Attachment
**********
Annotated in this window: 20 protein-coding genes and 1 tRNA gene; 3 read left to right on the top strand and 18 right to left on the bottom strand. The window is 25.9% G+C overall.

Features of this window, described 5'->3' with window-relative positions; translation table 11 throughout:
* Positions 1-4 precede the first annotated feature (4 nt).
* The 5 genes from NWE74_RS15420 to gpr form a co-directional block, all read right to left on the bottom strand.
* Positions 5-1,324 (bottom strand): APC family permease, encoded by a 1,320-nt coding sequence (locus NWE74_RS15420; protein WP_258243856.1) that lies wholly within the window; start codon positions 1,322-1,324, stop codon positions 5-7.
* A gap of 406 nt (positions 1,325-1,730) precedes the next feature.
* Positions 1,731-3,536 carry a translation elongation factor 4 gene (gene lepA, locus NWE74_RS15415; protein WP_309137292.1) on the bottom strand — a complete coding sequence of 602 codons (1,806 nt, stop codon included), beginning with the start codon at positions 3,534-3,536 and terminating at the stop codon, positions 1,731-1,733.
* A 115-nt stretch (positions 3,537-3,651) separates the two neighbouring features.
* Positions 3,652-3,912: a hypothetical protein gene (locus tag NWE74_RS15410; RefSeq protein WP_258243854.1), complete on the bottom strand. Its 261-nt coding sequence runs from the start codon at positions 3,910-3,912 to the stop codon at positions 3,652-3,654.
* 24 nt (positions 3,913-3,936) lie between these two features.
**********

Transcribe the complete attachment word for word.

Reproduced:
Annotated in this window: 20 protein-coding genes and 1 tRNA gene; 3 read left to right on the top strand and 18 right to left on the bottom strand. The window is 25.9% G+C overall.

Features of this window, described 5'->3' with window-relative positions; translation table 11 throughout:
* Positions 1-4 precede the first annotated feature (4 nt).
* The 5 genes from NWE74_RS15420 to gpr form a co-directional block, all read right to left on the bottom strand.
* Positions 5-1,324 (bottom strand): APC family permease, encoded by a 1,320-nt coding sequence (locus NWE74_RS15420; protein WP_258243856.1) that lies wholly within the window; start codon positions 1,322-1,324, stop codon positions 5-7.
* A gap of 406 nt (positions 1,325-1,730) precedes the next feature.
* Positions 1,731-3,536 carry a translation elongation factor 4 gene (gene lepA, locus NWE74_RS15415; protein WP_309137292.1) on the bottom strand — a complete coding sequence of 602 codons (1,806 nt, stop codon included), beginning with the start codon at positions 3,534-3,536 and terminating at the stop codon, positions 1,731-1,733.
* A 115-nt stretch (positions 3,537-3,651) separates the two neighbouring features.
* Positions 3,652-3,912: a hypothetical protein gene (locus tag NWE74_RS15410; RefSeq protein WP_258243854.1), complete on the bottom strand. Its 261-nt coding sequence runs from the start codon at positions 3,910-3,912 to the stop codon at positions 3,652-3,654.
* 24 nt (positions 3,913-3,936) lie between these two features.